Cavalli-Sforza Believes in Race

July 31, 2005

Geneticist Luigi Luca Cavalli-Sfroza likes to toe the left-wing party line by denying the existence of race and promoting anti-racism with oft-quoted statements like these:

The classification into races has proved to be a futile exercise. [...] [My research is] expected to undermine the popular belief that there are clearly defined races, [and] to contribute to the elimination of racism. [...] The idea of race in the human species serves no purpose.

But his less-often quoted description of the genetic map from his book The History and Geography of Human Genes belies the "official" position he publicly endorses:

The color map of the world shows very distinctly the differences that we know exist among the continents: Africans (yellow), Caucasoids (green), Mongoloids (purple), and Australian Aborigines (red). The map does not show well the strong Caucasoid component in northern Africa, but it does show the unity of the other Caucasoids from Europe, and in West, South, and much of Central Asia.

There may be other scientists who put up a PC front like this to keep controversy at bay. But unfortunately, they provide ammunition to uninformed laymen with an anti-race agenda.


Out of Asia?

Study: Human Ancestors Originated in Asia

By Jennifer Viegas
Discovery News, May 31, 2005

Three newly discovered primate species that lived 30 million years ago suggest that our first ancestors originated in Asia and not in Africa, challenging the well-known "Out of Africa" theory about human evolution.

The actuality could be something a bit more complicated, such as "Out of Asia into Africa and Back to Asia," since some researchers now think Asian primates journeyed to Africa, where they evolved into humans, who then traveled both in and out of Africa.

According to a study published in this week's Proceedings of the National Academy of Sciences, numerous fossil teeth for the three new anthropoids were found in the Bugti Hills of central Pakistan.

Scientists believe our world-traveling animal cousins were anthropoids, which means "apes" and refers to the group of primates from which humans evolved.

"The Oligocene period (30-25 million years ago) in South Asia was so far totally undocumented paleontologically," said Laurent Marivaux, lead author of the paper.

"So, it is not surprising that the discovery of fossilized animals from this period is totally new for science, and that they (may) change or modify substantially our previous view on mammal evolution, notably here, the evolutionary history of anthropoid primates."

He added, "The evolutionary history of these old anthropoid lineages represents the beginnings of the evolutionary history of humans."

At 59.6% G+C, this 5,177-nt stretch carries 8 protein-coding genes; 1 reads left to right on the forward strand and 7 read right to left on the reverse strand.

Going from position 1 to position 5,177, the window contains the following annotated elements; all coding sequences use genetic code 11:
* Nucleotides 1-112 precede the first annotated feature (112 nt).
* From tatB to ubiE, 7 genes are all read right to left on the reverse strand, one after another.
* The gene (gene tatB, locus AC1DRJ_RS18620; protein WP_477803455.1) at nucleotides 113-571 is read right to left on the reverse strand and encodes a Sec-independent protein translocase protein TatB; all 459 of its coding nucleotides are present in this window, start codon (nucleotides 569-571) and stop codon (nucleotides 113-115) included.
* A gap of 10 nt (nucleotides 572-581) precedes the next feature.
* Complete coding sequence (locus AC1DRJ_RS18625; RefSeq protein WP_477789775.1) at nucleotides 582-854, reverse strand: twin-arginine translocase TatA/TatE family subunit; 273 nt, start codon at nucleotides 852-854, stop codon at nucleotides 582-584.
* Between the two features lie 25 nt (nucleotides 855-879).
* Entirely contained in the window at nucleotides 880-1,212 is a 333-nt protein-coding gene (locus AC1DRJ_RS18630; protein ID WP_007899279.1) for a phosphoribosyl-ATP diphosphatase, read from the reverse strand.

Marivaux and his team named the new anthropoids Bugtipithecus inexpectans, Phileosimias kamali and Phileosimias brahuiorum. They were tiny and somewhat similar to today's lemurs, according to Marivaux, who is a paleontologist at the Institute of Evolutionary Science at Montpellier II University in France.

Their small, underdeveloped teeth reveal that the primates probably ate insects and fruit. Climate records for this period suggest that the animals lived in a warm, humid tropical rainforest.

Fossil remains for other animals indicate the primates shared the Asian rainforest with more than 20 different species of rodents, bats, carnivores, deer-like animals, pigs, a rhino-like creature, called Baluchitherium, and other primates.

Remains for later primates similar to the new anthropoids previously were found in China, Burma and Thailand. The newly excavated teeth now indicate that anthropoids had a larger range in Asia than thought, since the animals made their way to Pakistan.

Christopher Beard, curator and head of the Section of Vertebrate Paleontology at the Carnegie Museum of Natural History in Pittsburgh, told Discovery News that he generally agreed with the new conclusions.

"Together, the fossil anthropoid primates that are known from China, Thailand, Myanmar and now Pakistan constitute an impressive amount of data indicating that the 'higher primate' lineage that today includes all monkeys, apes, and humans must have originated in Asia, not in Africa as earlier scientists believed," Beard said.

He added that the new evidence, to him, indicated that "an early member of this (anthropoid Asian group) made its way to Africa, where they continued to evolve and diversify, eventually giving rise to living monkeys, apes and humans."

Christopher Wills, professor of biological sciences at the University of California, San Diego, agreed that early anthropoid evolution likely did not just occur in Africa.

Wills told Discovery News that the evolution probably included "substantial migrations over long distances, in and out of Africa perhaps."

Beard and Marivaux said the early anthropoids that stayed in Asia continued to evolve too, but not in a direction that led to apes and humans. The consensus among most experts is that humans only emerged in Africa.